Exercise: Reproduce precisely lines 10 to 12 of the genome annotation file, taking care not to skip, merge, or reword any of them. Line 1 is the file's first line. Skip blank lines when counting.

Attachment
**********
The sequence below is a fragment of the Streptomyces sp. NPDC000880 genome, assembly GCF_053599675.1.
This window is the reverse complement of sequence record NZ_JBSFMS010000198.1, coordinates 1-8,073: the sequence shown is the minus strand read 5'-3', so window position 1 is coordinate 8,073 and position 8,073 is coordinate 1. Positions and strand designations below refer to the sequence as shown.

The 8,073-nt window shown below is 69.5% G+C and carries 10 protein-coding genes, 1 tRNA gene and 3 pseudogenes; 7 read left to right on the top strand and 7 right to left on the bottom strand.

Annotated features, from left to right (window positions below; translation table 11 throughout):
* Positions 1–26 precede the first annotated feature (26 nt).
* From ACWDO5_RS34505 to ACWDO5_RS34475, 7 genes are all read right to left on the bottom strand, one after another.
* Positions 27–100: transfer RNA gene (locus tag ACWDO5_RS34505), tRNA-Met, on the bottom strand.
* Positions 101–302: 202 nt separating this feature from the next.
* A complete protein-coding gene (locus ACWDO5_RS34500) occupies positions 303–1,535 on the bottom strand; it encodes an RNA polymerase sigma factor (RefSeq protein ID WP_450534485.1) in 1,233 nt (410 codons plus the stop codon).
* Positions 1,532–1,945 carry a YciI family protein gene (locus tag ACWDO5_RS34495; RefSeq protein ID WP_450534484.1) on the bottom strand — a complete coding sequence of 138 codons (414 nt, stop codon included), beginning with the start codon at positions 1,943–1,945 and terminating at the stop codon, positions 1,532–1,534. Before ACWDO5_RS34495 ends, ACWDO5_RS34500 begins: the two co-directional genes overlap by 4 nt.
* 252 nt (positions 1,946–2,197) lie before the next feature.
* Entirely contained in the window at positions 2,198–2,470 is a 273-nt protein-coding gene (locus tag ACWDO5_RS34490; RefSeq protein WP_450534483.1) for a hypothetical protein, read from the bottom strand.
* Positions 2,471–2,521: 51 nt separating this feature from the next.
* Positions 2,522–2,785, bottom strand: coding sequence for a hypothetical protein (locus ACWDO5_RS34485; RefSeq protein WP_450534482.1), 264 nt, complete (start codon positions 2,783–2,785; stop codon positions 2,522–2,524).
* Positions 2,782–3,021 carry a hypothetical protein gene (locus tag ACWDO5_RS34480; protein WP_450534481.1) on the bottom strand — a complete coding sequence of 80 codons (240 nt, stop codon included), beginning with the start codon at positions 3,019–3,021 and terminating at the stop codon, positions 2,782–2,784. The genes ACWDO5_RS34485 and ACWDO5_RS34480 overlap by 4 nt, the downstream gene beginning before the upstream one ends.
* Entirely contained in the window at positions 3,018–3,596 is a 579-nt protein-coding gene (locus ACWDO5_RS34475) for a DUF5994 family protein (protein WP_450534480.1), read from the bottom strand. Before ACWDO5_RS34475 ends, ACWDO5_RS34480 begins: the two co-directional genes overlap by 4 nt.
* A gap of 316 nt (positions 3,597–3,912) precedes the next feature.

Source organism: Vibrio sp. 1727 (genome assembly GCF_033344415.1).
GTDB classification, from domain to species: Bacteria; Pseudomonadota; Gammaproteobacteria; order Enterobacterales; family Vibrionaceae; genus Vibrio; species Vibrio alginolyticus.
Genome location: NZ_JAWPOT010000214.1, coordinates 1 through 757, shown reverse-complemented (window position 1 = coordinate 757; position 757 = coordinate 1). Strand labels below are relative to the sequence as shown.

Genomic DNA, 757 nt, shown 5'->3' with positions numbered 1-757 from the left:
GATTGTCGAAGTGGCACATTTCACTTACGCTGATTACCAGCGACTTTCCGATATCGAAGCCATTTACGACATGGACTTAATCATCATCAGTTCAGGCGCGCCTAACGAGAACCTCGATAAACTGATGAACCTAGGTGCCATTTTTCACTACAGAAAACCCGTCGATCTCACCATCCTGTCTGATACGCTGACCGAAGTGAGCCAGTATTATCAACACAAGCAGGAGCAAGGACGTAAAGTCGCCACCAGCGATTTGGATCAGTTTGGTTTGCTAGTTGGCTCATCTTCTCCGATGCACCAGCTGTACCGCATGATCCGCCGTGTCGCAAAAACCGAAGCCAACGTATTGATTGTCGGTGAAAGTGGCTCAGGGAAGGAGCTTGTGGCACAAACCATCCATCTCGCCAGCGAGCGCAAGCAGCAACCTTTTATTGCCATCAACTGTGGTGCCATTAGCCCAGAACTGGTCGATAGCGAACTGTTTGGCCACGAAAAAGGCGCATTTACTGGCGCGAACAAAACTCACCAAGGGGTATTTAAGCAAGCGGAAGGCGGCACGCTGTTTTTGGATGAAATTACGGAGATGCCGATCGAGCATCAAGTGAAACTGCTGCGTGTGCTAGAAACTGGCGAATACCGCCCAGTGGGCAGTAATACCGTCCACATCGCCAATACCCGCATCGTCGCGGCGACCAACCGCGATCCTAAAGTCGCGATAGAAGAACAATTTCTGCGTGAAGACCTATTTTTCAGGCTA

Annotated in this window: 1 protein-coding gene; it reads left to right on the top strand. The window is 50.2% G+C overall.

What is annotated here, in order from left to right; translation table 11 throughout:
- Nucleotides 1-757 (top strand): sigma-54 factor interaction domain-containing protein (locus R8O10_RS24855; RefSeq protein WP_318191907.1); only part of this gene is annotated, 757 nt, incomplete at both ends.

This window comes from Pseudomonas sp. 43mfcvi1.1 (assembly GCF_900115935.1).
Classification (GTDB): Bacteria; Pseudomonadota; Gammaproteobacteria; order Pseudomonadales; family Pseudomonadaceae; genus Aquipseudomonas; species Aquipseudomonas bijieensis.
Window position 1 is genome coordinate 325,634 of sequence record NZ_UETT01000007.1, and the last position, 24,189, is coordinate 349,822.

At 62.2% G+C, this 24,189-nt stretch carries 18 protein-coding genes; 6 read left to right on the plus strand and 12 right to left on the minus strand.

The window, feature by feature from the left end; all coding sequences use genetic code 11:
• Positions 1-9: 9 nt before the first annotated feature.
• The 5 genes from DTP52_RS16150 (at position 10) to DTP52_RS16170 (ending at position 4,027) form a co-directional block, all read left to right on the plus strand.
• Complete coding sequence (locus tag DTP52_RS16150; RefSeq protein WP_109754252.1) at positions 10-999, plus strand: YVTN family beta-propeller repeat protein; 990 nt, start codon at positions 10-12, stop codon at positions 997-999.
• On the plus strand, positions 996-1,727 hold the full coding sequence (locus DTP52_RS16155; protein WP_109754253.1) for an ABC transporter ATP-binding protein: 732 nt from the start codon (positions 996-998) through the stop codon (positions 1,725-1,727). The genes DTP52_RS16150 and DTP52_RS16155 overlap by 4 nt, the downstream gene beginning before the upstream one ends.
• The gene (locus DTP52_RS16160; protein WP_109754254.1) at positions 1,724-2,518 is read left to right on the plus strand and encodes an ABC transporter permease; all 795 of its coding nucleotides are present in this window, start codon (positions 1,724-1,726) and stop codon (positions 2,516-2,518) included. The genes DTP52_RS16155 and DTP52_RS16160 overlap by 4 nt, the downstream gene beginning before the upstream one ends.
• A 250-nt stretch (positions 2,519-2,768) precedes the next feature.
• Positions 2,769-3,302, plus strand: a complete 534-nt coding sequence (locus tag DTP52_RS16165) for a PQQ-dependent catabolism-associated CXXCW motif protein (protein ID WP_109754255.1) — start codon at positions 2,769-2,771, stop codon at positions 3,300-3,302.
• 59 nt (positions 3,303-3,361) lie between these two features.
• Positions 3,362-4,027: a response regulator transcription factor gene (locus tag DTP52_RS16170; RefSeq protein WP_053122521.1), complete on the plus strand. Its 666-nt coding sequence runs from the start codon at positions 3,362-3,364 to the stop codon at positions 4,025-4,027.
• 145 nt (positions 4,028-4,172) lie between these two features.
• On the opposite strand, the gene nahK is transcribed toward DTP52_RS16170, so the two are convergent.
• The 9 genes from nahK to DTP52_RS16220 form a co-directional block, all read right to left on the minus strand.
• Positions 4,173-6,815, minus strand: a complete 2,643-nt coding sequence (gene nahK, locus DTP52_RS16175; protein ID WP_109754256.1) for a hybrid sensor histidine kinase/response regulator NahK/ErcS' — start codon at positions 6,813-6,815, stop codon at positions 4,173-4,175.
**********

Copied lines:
* Positions 1,532–1,945 carry a YciI family protein gene (locus tag ACWDO5_RS34495; RefSeq protein ID WP_450534484.1) on the bottom strand — a complete coding sequence of 138 codons (414 nt, stop codon included), beginning with the start codon at positions 1,943–1,945 and terminating at the stop codon, positions 1,532–1,534. Before ACWDO5_RS34495 ends, ACWDO5_RS34500 begins: the two co-directional genes overlap by 4 nt.
* 252 nt (positions 1,946–2,197) lie before the next feature.
* Entirely contained in the window at positions 2,198–2,470 is a 273-nt protein-coding gene (locus tag ACWDO5_RS34490; RefSeq protein WP_450534483.1) for a hypothetical protein, read from the bottom strand.